1. Thanks for sharing this Wayne, it is indeed a challenging subject, not only for the construction industry but for all industries. I own a wholesale business that has 5 full-time staff members and they have been working remotely for 2+ years now. They much prefer to work from home (who wouldn’t:) and yet I have already seen a decline in the ‘connectedness’ of the company culture since Covid hit. It’s not that they don’t get the work done, because they do, although it could be argued that the amount of work being done and the timeliness of that work getting done is not as efficient as it used to be. (although not to a significant degree) I trust my staff as much as I can, and yet every single person that I have spoken with who has been working remotely since Covid has told me that they work less and are less efficient working at home. (I’m sure this is not the case for everyone, yet for most people I believe it is) Where I really see a decline is in the culture of the company, not being together on a daily basis has created a far more ‘individualistic’ atmosphere, the brainstorming and energy towards building the company has dropped off by somewhere in the 10-15% range at the least. (it’s a very challenging number to quantify, it’s more of a ‘feel’ thing) It has been my experience that emails, phone calls and even zoom meetings cannot replace being together in the same space. I understand that having to commute is not fun, I understand that Covid is still here (to a much lesser extent mind you) and yet I can say first hand that my company has lost some of the ‘magic’ that it had pre-Covid because my staff are no longer together on a daily basis. I will probably implement a hybrid-style working schedule and see how it goes, I want to be open-minded about this and I definitely want my staff to be happy, and yet I feel that things may never be the same. Perhaps a hybrid-style will work, only time will tell.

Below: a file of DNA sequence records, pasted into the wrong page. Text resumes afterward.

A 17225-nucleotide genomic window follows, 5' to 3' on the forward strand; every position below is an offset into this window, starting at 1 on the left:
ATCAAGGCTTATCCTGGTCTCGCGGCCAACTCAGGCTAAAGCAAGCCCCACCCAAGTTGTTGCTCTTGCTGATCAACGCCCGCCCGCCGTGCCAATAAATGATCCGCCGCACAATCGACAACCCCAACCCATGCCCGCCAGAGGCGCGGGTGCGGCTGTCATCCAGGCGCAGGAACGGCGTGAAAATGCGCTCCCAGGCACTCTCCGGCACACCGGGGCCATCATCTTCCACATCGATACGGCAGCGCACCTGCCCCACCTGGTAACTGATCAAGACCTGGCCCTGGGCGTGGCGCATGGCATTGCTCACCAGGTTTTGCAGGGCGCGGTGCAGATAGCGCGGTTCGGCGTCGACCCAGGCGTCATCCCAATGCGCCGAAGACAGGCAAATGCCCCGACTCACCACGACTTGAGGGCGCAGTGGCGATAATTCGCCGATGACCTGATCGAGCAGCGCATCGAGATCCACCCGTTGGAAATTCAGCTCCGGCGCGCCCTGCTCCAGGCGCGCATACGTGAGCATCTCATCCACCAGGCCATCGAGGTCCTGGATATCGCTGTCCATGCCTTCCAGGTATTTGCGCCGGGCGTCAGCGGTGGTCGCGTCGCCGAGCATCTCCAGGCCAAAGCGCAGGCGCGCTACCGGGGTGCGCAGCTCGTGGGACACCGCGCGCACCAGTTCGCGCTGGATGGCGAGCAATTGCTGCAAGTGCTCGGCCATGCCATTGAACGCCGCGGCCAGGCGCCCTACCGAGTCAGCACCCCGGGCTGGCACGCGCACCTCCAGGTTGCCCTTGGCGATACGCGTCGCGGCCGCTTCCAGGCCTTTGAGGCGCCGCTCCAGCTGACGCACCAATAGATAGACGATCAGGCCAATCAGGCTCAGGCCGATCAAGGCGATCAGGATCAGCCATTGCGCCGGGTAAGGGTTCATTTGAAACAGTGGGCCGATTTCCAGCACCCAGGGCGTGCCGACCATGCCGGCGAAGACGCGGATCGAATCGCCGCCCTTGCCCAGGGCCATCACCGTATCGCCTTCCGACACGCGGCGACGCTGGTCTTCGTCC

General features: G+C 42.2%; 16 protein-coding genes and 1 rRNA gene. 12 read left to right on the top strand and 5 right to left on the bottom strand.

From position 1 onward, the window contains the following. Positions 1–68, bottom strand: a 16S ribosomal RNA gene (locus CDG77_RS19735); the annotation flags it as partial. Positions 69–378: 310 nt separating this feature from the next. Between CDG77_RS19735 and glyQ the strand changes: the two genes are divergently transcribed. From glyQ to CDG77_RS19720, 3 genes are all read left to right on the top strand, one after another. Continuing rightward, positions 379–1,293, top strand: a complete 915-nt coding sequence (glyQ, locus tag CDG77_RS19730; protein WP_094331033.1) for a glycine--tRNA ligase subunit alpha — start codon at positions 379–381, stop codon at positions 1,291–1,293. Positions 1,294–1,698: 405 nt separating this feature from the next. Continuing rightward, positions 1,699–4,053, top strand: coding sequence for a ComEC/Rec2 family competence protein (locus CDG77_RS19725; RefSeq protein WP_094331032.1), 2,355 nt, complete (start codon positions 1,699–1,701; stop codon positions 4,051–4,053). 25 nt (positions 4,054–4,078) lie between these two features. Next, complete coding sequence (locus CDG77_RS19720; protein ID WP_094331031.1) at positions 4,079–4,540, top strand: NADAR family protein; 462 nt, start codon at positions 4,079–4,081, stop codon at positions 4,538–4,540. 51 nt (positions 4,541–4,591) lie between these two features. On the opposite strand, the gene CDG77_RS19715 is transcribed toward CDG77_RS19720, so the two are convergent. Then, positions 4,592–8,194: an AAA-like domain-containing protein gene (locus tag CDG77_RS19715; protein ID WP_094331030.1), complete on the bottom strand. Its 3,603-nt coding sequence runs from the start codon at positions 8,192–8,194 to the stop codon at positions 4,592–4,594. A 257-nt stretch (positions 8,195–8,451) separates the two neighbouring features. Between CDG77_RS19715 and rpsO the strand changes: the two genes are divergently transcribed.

2. It is my opinion that the vast majority of jobs lose productivity when performed remotely. There obviously are exceptions, but not many. I find it interesting how many entitled, mostly younger workers are complaining about having to go back to the office. I don’t agree with Elon Musk on a lot of things, but he right concerning this.